Breakthrough exhibition brings together iconic Canadian paintings by Krieghoff, Carr and Group of Seven artists with famous works from U.S., Mexico, the Caribbean and South America
TORONTO—This summer the Art Gallery of Ontario (AGO) invites visitors to make a 15,000-kilometre artistic journey from Canada’s North to the southern tip of Argentina and Chile through the work of some of the world’s most acclaimed landscape painters. More than just scenic vistas, these paintings represent efforts by artists and explorers throughout the 19th and early 20th centuries to capture and define the essence of a place, its politics, myths and culture on canvas. The first exhibition of its kind to consider Canadian landscape in the broader context of the hemisphere, Picturing the Americas begins its journey in Toronto on June 20, 2015, less than one month before the city welcomes the Toronto 2015 Pan Am & Parapan Am Games.
Developed jointly in an innovative partnership between the Terra Foundation for American Art, the Pinacoteca do Estado de São Paulo and the Art Gallery of Ontario, this exhibition brings together over 80 works of art from private collections and museums across North and South America as well as the Caribbean, to present the first ever pan-American landscape exhibition. Thematically organized, the exhibition places special emphasis on the art of Argentina and the Rio de la Plata region; the Andean region, including Peru, Chile, Ecuador and Venezuela; Brazil, Mexico, the United States and Canada, where landscape painting expressions were most prominent.
Co-curated by Peter John Brownlee, Curator of the Terra Foundation; Valéria Piccoli, Chief Curator of the Pinacoteca do Estado de São Paulo; and Georgiana Uhlyarik, the AGO’s Associate Curator of Canadian Art, Picturing the Americas will be on view at the AGO until Sept. 20, 2015. Following its debut, the exhibition will travel to the Crystal Bridges Museum of American Art in Bentonville, Ark., and the Pinacoteca do Estado de São Paulo, in Brazil—just prior to the opening of the 2016 Summer Olympic Games in Rio de Janeiro.
“We are very pleased to be partnering with such renowned institutions on this groundbreaking project,” said Georgiana Uhlyarik. “The exhibition not only highlights the connections and continuities between Canada and the peoples of the Americas, sharing the same land mass, but also the ways in which landscapes communicate aspirations, nationhood and distinct cultural identity. By bringing together these iconic works from various nations we invite visitors to revisit their familiar icons and discover new ones, to engage with environmental issues and consider the land as a space of encounter, contest, and contemplation.”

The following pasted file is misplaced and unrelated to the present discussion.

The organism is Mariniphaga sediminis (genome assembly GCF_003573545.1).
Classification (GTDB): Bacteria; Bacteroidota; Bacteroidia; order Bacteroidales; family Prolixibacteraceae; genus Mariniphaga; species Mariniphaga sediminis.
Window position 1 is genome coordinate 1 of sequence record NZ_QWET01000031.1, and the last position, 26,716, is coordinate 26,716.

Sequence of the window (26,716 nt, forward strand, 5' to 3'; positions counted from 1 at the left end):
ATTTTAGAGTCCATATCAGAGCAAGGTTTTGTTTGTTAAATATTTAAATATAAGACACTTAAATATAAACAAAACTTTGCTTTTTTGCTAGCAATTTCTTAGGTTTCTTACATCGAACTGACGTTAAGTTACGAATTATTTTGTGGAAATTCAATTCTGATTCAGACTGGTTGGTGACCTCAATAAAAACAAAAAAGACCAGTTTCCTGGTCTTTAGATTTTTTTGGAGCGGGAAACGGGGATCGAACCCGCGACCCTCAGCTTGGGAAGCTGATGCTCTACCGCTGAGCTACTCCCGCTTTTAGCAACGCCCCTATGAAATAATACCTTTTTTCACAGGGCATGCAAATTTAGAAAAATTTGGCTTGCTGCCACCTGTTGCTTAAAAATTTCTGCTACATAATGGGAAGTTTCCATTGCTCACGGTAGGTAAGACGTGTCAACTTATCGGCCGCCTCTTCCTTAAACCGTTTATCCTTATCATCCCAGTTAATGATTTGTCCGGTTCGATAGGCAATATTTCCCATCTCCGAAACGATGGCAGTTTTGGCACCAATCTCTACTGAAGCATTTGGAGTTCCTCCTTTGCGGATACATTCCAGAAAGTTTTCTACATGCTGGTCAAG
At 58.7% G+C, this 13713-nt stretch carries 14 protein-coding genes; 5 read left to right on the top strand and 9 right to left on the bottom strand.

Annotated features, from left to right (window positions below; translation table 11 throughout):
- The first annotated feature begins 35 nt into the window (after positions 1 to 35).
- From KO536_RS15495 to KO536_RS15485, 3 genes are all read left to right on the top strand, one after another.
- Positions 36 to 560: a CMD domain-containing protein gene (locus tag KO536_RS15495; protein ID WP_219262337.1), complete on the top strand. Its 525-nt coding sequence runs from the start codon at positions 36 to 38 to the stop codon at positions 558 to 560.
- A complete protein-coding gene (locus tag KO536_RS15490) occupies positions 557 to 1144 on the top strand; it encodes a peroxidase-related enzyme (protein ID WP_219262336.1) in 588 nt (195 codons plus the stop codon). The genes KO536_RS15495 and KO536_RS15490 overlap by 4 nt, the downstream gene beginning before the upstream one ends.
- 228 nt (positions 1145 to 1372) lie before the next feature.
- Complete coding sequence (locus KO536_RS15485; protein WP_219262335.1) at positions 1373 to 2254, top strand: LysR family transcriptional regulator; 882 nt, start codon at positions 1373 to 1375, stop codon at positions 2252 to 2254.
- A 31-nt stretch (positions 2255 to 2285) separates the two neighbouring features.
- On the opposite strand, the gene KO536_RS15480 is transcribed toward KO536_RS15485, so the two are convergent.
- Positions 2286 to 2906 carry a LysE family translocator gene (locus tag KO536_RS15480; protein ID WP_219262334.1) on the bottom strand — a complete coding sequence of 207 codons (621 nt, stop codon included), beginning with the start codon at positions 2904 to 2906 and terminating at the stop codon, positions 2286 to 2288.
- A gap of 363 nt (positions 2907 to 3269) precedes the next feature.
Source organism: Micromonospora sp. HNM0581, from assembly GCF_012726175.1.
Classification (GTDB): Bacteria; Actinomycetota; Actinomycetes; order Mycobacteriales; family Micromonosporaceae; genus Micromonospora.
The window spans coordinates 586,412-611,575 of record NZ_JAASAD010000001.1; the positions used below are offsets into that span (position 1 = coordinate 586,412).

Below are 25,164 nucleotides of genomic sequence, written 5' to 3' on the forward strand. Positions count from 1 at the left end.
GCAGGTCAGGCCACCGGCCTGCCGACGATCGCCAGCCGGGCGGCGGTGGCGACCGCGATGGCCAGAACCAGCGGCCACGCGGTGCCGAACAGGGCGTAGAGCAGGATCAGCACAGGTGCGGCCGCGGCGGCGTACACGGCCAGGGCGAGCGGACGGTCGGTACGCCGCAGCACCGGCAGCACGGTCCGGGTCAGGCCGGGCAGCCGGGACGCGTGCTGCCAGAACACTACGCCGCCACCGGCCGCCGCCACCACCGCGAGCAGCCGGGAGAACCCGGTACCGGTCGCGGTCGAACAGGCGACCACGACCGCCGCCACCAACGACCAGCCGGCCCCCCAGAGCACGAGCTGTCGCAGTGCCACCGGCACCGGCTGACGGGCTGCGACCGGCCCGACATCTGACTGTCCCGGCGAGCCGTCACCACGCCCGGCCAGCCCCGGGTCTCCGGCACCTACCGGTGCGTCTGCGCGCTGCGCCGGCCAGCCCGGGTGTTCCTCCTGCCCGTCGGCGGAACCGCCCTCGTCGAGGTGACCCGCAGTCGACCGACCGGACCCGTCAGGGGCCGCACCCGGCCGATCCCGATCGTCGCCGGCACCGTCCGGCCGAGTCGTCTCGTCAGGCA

“Picturing the Americas exemplifies our mission at the Terra Foundation, where we believe that art has the power to both distinguish cultures and unite them,” stated Brownlee. “The exhibition positions the historical art of the United States in a rich and meaningful cross-cultural dialogue between the organizational partners, the wider network of scholars and advisors across two continents who have guided the exhibition’s development and, ultimately, the visitors who will come to see it.”
"The most important aspect of this project for me is its continental perspective, which is very innovative," said Piccoli. "Being a result of collaboration between experts from across the two continents, the exhibition will bring to the surface so many different social, historical, as well as artistic questions by approaching the ways in which a highly standardized model of representation such as landscape painting was adapted to diverse national and local realities."
Staged as a series of encounters between works of art, visitors and the land, the exhibition is arranged around a series of dramatic groupings, each calling attention to a major theme. Travelling across two continents chronologically from the early 19th century into the 20th century, visitors will reflect on the ways that nature has shaped our individual and collective identities—culturally, socially and politically. Throughout the exhibition, interpretive strategies will call out and reveal the complex meanings in the paintings for visitors, exploring histories of contentious colonization and conflict.
Highlights of the exhibition include:
- landscapes of literary and historic reference, including Thomas Cole’s Landscape with Figures: A Scene from "The Last of the Mohicans,” 1826, and Quebec’s Landscape with Monument to Wolfe, c. 1840, by Joseph Légaré;